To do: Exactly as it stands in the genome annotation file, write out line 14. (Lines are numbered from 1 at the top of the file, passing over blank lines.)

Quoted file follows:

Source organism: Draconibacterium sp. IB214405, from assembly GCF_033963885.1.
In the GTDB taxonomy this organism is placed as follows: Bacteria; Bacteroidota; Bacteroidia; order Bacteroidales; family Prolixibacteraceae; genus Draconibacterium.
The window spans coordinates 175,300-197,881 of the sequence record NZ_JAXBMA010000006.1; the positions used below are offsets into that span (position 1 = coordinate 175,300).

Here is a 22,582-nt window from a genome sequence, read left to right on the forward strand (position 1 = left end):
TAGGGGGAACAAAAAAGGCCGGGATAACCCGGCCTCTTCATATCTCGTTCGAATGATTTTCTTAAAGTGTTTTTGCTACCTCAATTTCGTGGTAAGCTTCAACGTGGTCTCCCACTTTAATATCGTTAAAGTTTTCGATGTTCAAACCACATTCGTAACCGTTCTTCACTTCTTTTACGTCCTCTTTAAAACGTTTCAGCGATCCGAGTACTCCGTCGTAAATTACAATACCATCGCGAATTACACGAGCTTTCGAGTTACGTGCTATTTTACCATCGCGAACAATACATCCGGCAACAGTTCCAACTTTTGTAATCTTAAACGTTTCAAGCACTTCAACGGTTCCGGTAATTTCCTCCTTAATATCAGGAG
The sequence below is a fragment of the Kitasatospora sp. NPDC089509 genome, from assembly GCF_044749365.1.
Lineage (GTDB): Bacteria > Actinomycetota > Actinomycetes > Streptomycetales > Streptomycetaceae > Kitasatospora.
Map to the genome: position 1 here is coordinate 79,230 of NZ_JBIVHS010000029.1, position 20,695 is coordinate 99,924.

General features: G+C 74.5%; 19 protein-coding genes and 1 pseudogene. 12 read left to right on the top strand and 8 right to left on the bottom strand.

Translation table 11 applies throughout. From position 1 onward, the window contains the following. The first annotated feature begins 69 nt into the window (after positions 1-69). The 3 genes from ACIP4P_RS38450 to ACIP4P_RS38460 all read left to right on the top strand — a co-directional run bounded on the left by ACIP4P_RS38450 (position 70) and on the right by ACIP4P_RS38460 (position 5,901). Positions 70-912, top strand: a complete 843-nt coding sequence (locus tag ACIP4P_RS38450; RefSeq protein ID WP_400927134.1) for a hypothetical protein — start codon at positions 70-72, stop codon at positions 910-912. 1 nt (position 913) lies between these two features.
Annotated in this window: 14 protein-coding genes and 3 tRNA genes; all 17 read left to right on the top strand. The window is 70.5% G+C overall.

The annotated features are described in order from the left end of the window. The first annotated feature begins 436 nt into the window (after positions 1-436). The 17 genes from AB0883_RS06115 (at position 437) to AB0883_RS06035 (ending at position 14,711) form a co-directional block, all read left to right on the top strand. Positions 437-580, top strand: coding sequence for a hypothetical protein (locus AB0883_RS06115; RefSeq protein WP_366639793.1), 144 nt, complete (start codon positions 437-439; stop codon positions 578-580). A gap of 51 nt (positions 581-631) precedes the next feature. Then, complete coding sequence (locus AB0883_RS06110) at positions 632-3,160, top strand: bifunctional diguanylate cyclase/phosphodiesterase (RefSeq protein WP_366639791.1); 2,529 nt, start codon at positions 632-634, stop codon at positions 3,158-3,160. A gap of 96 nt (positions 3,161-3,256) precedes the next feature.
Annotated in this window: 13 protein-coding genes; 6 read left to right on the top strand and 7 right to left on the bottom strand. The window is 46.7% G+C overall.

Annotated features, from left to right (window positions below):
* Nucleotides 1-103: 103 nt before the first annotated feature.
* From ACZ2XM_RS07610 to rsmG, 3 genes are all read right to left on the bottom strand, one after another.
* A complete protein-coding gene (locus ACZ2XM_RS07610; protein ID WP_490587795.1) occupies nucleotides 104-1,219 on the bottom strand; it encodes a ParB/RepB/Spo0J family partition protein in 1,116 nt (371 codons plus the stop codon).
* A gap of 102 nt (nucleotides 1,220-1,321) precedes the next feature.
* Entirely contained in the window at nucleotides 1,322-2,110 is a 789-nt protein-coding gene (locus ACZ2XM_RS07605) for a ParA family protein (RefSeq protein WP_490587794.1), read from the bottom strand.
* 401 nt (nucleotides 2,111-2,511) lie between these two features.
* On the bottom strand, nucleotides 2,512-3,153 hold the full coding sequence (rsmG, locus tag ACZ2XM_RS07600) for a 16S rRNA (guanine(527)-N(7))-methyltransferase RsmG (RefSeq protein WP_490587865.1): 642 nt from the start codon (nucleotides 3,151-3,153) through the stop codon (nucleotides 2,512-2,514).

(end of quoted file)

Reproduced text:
Annotated features, from left to right (window positions below):